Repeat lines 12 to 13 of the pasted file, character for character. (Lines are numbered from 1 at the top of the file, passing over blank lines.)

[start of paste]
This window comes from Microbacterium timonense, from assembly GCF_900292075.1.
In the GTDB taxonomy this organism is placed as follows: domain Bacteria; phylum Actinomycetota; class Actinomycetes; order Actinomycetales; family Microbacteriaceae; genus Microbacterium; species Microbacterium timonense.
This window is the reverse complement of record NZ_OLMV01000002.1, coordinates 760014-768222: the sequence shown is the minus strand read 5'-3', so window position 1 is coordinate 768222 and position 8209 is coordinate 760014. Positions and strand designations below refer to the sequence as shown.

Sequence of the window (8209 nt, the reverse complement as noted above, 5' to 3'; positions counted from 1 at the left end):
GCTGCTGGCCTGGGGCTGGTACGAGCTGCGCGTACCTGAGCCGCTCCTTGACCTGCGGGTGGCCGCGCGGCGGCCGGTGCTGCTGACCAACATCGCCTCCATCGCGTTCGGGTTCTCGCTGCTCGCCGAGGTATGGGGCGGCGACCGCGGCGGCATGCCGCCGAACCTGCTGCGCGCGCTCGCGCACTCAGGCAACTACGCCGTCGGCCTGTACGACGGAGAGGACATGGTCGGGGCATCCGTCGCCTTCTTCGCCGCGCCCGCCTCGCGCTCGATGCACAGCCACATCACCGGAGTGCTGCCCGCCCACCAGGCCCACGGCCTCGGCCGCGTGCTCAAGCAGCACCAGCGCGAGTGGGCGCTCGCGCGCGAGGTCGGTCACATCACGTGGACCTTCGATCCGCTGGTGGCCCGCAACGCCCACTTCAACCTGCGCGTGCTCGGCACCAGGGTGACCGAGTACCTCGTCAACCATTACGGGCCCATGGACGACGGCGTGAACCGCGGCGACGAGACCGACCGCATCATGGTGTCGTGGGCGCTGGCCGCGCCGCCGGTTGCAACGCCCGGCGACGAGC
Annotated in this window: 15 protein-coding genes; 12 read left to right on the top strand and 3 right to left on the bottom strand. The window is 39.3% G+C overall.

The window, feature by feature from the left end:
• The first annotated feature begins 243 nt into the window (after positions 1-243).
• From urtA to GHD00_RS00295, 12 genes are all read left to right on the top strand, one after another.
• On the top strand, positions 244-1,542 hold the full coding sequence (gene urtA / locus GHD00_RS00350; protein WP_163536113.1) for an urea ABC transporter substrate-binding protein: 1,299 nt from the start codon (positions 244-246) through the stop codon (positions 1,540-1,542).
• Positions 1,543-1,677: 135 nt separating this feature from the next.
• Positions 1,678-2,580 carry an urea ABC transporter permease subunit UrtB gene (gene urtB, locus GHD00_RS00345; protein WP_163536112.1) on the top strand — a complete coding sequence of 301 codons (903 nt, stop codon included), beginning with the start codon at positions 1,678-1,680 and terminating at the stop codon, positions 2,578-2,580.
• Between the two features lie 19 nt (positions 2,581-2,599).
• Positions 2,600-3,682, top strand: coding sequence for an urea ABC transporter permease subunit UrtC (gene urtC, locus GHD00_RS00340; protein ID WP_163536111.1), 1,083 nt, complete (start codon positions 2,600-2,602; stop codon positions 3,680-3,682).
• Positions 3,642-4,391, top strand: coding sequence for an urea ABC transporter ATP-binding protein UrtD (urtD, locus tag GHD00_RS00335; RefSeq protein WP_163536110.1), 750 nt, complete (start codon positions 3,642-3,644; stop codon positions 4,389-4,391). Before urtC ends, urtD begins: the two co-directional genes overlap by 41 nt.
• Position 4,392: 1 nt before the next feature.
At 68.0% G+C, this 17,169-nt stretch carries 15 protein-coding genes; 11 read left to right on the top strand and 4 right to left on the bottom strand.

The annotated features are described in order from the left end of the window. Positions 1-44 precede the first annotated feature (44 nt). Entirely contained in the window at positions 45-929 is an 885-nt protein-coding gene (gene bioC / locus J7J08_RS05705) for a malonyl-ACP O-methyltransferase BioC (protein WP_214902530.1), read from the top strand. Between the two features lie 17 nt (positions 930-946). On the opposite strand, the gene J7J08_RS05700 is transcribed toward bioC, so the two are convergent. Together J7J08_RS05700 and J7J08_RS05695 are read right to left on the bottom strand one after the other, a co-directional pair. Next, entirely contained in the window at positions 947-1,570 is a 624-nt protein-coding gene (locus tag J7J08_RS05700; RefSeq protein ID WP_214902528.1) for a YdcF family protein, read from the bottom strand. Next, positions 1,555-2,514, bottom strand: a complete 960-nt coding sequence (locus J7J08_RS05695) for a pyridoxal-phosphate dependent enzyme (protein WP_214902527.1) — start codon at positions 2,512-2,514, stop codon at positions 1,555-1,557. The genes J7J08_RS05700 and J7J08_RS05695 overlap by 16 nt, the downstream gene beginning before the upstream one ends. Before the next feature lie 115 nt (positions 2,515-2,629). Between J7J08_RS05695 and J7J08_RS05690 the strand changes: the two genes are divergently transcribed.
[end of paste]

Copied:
• Positions 1,678-2,580 carry an urea ABC transporter permease subunit UrtB gene (gene urtB, locus GHD00_RS00345; protein WP_163536112.1) on the top strand — a complete coding sequence of 301 codons (903 nt, stop codon included), beginning with the start codon at positions 1,678-1,680 and terminating at the stop codon, positions 2,578-2,580.
• Between the two features lie 19 nt (positions 2,581-2,599).